According to Nelson Mandela, “It is said that no one truly knows a nation until one has been inside its jails. A nation should not be judged by how it treats its highest citizens, but its lowest ones” (Mandela, 1994, p. 23). To ensure prison residents’ wellness globally, the General Assembly of the United Nations—of which the U.S. is a member—has adopted several sets of international standards regarding the treatment of incarcerated individuals. These include the: (1) Basic Principles for the Treatment of Prisoners (United Nations General Assembly, 1990), (2) United Nations Rules for the Treatment of Women Prisoners and Non-custodial Measures for Women Offenders (also known as the Bangkok Rules; United Nations General Assembly, 2010), and (3) United Nations Standard Minimum Rules for the Treatment of Prisoners (also known as the Nelson Mandela Rules; United Nations General Assembly, 2015). Collectively, these three documents of international standards set out what is generally accepted as good practices in the treatment of individuals who are incarcerated and the management of institutions in which they are housed. The focus is on basic standards that ensure the humane and dignified treatment of individuals while they are incarcerated, placing particular emphasis on successful rehabilitation and reentry. In addition, there are guidelines within the Nelson Mandela Rules regarding solitary confinement stays as well, in that indefinite solitary confinement or prolonged solitary confinement stays should not be allowed but ultimately solitary confinement should be used as a last resort (United Nations General Assembly, 2015). Furthermore, the rules insist that solitary confinement should not be used for residents with mental or physical health disorders if doing so means exacerbating those issues (United Nations General Assembly, 2015). Although these standards set forth by the General Assembly of the United Nations are not binding or enforceable, member nations are theoretically supposed to consider and implement them, and not doing so is grounds for criticism by other member nations and examination by sociological researchers.

Current study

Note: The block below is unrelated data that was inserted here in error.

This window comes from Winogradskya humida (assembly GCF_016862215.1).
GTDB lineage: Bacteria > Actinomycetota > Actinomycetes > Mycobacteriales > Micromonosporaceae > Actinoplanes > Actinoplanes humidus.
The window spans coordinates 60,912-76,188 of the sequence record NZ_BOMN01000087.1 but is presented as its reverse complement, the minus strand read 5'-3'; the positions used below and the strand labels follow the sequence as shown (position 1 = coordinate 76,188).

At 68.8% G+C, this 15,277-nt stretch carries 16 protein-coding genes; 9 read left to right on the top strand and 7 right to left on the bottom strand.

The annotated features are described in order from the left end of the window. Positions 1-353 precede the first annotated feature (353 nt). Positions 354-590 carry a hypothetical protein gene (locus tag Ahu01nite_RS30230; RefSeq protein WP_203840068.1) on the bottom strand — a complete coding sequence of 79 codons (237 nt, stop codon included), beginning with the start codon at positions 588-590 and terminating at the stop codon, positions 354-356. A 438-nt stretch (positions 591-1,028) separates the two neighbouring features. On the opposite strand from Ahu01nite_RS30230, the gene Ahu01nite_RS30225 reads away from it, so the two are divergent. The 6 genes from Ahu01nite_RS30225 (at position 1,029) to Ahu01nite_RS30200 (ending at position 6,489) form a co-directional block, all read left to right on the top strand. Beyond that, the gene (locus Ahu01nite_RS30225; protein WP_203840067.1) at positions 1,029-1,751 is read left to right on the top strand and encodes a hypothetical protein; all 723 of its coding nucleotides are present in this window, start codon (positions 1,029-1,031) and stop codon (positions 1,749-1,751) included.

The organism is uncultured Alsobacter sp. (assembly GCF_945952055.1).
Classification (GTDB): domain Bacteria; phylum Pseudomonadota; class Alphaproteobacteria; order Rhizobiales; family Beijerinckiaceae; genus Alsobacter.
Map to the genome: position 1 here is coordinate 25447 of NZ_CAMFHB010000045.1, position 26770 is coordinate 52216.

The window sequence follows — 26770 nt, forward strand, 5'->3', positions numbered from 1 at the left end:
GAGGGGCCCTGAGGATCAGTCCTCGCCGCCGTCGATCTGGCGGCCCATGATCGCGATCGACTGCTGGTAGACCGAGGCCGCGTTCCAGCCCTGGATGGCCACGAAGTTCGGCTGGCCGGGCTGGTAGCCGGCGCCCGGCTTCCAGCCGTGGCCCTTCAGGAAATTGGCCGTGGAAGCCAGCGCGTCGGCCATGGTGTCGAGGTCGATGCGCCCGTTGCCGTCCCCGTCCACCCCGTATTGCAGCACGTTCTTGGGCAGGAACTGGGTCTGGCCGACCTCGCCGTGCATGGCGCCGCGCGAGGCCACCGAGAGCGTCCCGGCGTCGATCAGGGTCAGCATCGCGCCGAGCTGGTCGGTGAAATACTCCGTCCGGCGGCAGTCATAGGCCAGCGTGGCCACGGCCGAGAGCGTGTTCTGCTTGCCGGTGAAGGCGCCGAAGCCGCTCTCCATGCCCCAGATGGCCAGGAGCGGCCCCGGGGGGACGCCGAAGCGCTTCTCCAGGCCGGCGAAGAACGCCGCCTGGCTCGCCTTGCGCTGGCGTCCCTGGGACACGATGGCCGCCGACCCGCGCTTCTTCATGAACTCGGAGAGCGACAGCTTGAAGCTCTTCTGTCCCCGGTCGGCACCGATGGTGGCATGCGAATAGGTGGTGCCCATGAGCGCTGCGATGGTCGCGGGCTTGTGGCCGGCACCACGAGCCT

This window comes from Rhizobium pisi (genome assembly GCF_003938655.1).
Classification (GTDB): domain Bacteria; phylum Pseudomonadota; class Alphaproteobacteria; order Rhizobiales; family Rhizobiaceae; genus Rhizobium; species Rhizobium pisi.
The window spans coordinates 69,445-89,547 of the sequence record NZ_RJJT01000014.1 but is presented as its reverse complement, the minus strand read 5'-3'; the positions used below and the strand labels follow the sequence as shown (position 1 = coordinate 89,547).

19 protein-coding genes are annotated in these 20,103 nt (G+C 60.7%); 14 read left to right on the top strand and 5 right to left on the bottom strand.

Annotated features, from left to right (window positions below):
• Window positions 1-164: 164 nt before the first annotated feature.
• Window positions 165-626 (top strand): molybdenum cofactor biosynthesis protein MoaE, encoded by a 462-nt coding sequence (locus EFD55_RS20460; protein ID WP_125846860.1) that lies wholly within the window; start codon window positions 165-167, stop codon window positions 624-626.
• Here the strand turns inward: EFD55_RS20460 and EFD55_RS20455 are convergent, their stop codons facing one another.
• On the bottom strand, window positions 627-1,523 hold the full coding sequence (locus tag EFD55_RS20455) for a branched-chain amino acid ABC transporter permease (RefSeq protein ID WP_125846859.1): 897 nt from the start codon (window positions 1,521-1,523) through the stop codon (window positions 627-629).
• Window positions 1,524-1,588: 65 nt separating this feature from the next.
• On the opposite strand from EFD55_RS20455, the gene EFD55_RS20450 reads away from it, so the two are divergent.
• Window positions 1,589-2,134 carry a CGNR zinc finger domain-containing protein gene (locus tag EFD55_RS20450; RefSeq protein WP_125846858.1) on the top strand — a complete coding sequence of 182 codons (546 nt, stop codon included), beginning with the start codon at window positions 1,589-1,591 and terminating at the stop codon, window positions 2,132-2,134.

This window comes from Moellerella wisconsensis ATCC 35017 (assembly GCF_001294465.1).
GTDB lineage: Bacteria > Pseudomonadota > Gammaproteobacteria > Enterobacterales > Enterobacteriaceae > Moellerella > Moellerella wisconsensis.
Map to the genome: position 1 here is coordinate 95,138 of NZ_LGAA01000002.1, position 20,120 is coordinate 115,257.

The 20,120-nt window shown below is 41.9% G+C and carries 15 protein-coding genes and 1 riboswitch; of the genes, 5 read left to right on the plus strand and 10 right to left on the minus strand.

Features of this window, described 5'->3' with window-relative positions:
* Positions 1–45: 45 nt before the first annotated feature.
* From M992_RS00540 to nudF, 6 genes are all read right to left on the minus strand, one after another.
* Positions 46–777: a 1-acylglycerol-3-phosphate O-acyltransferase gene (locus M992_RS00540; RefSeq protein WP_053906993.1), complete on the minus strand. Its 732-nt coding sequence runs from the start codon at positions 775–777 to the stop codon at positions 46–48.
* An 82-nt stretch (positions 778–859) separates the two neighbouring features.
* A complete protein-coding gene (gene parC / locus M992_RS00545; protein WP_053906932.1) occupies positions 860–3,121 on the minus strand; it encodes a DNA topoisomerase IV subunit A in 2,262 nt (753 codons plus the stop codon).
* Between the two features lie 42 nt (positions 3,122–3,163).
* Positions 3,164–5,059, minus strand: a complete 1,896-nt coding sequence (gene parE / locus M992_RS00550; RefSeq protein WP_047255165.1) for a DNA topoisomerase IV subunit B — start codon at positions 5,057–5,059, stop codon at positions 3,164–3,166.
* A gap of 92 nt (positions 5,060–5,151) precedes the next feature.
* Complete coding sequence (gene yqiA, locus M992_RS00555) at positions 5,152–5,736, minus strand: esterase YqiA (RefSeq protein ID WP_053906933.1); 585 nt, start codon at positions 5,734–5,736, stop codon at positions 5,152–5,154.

There has been no systematic attempt to investigate how closely U.S. prisons follow standards set forth by the United Nations, nor have there been studies examining potential consequences to incarcerated individuals such as poor wellness when prisons do not abide by them. Additionally, understanding the experiences of women who are incarcerated, an understudied population within U.S. prisons, offers a deeper examination of residents’ well-being that is not well understood currently as compared to men who are incarcerated. Furthermore, exploring women’s perspectives while living in solitary confinement provides a more nuanced view of those most marginalized and neglected in women’s prisons, and those likely with more needs. Therefore, using one U.S. women’s prison as a case study, we qualitatively examine semi-structured interviews with women residents about their wellness. Predicated on our semi-grounded theoretical approach, we highlight the experiences of women residents when United Nations standards are not adhered to during stays in solitary confinement. The women we interviewed were all housed in solitary confinement, otherwise known as the prison’s restricted housing units (RHUs), which are characterized by: (1) removal from the general prison population; (2) placement in a locked cell, whether alone or with another individual, and (3) inability to leave the cell for the majority of the day, typically 22 h or more (U.S. Department of Justice, 2016). Individuals can be placed in or sentenced to an RHU when they are perceived to pose a threat to themselves or others (e.g., high-ranking member of a gang, escape risk), they are perceived to need protection (e.g., perceived threat of victimization, celebrity figure), or as punishment for an infraction or misconduct (e.g., talking back, refusing orders). Thus, the group of women we interviewed are amongst the most likely to be negatively affected by non-adherence to the basic standards set forth by the United Nations for how incarcerated individuals should be treated and delving into their experiences is even more important for the foreseeable implications that research may have on improving women’s well-being in prison, but especially RHUs.